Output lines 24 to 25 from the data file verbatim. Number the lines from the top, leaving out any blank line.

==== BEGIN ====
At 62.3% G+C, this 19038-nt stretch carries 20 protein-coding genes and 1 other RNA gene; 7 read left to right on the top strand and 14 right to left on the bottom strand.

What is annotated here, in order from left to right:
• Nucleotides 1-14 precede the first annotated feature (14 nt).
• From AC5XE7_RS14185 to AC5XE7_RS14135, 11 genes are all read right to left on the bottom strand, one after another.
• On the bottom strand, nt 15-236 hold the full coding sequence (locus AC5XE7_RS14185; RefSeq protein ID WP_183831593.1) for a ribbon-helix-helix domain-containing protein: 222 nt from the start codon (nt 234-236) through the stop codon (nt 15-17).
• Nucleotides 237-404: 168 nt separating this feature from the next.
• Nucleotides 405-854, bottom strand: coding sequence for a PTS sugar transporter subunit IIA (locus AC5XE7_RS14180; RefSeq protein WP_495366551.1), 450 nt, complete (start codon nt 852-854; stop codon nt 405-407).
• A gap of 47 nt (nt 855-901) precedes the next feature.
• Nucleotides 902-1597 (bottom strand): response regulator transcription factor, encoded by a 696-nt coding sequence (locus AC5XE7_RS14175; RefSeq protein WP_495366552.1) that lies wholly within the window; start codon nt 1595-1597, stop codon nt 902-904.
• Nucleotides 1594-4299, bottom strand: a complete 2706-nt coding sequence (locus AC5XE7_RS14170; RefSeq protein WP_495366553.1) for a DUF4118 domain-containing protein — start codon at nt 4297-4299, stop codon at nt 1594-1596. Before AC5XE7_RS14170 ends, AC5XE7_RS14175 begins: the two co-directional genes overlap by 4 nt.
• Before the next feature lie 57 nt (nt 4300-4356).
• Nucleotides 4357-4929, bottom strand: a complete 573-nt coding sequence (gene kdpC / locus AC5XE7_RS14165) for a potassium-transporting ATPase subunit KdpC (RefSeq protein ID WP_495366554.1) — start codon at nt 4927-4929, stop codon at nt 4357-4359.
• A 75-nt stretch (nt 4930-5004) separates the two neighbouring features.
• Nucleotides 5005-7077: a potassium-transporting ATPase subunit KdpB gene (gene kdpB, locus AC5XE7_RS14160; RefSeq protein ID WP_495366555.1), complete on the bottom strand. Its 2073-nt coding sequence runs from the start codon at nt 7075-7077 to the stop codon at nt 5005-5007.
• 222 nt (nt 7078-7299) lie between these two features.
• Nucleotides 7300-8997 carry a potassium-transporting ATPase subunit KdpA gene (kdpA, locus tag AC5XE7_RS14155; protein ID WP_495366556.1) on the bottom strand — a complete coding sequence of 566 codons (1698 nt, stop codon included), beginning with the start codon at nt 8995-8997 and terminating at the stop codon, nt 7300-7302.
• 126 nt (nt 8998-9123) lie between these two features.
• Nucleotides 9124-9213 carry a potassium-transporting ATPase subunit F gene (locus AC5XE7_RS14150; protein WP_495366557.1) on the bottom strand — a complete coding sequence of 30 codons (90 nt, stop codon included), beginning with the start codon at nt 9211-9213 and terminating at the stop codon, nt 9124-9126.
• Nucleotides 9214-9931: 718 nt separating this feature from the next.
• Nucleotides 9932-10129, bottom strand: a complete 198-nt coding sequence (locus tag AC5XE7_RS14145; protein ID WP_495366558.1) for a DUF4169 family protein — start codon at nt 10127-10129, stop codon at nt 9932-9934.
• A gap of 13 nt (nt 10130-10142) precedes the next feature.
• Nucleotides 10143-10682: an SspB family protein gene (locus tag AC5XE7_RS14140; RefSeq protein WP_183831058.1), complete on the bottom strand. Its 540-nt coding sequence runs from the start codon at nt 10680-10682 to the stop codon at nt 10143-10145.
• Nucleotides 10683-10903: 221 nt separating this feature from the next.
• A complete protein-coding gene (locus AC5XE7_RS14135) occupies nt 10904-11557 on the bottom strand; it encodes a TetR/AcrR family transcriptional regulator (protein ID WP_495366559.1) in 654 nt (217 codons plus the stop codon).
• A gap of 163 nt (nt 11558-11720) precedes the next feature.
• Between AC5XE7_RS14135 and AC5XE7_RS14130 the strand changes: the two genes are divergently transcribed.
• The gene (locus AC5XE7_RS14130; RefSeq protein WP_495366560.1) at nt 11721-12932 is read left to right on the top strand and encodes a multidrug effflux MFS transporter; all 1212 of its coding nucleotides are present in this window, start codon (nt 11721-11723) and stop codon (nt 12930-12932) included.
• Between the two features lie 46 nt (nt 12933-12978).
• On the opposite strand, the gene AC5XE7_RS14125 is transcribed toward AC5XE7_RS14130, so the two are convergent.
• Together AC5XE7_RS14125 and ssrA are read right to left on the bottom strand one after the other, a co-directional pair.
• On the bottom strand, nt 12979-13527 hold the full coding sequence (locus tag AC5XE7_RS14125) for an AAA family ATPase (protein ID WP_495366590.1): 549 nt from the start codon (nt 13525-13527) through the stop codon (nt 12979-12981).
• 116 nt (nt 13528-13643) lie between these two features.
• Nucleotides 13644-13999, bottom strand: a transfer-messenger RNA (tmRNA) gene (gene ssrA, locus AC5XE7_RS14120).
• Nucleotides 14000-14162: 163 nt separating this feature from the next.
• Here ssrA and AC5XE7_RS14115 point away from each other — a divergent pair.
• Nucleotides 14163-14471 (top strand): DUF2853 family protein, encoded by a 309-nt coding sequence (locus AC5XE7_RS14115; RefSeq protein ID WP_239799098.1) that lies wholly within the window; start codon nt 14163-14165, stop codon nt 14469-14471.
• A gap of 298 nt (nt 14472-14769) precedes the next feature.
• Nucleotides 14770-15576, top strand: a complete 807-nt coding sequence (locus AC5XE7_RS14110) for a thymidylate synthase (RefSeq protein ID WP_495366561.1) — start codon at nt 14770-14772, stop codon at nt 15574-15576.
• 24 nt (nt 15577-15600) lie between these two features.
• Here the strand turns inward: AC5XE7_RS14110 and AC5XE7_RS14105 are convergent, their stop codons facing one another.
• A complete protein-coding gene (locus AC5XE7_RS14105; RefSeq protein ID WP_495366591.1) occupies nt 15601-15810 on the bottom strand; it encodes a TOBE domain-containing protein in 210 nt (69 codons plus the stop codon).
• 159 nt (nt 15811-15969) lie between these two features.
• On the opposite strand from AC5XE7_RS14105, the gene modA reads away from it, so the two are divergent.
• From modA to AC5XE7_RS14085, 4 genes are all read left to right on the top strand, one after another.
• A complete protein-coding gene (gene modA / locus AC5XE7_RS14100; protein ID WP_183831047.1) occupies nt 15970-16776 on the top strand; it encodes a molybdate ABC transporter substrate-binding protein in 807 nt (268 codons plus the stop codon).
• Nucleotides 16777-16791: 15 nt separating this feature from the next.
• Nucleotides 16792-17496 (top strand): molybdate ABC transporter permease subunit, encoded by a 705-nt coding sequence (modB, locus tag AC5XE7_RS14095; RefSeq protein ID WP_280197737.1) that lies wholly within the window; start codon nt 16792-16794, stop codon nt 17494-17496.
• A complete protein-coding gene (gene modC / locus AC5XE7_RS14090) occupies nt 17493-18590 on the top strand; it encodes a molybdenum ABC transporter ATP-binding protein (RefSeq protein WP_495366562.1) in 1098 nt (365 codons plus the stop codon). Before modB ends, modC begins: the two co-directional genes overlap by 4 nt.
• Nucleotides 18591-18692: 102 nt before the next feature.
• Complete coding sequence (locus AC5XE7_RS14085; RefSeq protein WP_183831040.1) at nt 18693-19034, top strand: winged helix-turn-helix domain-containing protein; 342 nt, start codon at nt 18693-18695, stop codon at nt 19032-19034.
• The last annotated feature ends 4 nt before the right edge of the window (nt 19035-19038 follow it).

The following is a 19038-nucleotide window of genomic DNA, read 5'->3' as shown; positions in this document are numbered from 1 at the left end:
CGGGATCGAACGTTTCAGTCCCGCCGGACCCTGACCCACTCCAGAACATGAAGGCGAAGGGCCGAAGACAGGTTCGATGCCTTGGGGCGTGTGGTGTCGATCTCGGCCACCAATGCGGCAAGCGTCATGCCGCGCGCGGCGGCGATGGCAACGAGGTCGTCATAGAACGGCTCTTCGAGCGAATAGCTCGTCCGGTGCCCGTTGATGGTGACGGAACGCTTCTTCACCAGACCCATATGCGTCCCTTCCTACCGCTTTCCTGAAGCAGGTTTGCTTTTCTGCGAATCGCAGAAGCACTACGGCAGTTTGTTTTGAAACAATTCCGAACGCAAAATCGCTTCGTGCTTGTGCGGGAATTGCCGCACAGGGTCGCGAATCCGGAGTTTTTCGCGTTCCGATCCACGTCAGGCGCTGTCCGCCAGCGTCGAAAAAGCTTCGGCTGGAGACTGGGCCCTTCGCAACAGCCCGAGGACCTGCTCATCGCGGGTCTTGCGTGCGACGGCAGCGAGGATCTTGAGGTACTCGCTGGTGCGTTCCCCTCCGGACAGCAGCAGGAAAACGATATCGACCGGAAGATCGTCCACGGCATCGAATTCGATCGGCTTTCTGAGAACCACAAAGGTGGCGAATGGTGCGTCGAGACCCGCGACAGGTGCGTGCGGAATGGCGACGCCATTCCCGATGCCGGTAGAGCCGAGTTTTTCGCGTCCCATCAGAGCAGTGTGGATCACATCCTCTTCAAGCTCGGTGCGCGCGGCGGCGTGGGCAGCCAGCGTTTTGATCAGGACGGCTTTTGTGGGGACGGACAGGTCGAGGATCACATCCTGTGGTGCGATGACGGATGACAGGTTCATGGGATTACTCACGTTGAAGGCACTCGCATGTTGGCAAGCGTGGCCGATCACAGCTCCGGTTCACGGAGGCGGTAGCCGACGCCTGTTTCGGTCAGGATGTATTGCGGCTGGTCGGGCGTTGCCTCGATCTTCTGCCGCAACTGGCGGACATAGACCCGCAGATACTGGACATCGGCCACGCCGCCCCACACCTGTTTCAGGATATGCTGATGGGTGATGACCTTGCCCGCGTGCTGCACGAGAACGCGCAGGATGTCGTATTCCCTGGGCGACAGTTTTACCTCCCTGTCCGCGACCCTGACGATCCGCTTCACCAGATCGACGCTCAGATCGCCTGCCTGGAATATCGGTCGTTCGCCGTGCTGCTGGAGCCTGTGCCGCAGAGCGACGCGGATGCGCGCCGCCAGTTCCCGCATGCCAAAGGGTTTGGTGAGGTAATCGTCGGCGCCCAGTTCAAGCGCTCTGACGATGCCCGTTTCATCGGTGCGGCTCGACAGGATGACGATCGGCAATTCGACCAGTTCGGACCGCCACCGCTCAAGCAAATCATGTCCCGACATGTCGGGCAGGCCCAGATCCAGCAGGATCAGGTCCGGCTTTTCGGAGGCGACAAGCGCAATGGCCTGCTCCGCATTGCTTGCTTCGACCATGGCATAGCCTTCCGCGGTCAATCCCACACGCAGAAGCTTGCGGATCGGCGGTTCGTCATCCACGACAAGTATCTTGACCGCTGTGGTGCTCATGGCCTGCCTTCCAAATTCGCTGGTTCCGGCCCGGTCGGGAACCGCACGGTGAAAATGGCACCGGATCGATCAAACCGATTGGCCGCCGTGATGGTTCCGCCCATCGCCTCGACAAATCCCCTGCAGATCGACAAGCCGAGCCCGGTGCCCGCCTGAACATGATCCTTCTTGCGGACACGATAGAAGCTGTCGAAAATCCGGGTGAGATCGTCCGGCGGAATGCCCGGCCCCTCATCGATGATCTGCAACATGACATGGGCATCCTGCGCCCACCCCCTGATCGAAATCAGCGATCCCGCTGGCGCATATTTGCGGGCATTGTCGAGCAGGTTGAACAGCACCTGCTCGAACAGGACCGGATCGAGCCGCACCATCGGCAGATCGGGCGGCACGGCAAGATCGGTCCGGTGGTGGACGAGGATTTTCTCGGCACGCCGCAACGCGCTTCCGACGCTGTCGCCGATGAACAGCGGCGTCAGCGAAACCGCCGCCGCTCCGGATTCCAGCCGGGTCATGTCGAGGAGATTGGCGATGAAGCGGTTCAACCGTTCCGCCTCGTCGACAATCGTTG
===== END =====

• A complete protein-coding gene (locus AC5XE7_RS14135) occupies nt 10904-11557 on the bottom strand; it encodes a TetR/AcrR family transcriptional regulator (protein ID WP_495366559.1) in 654 nt (217 codons plus the stop codon).
• A gap of 163 nt (nt 11558-11720) precedes the next feature.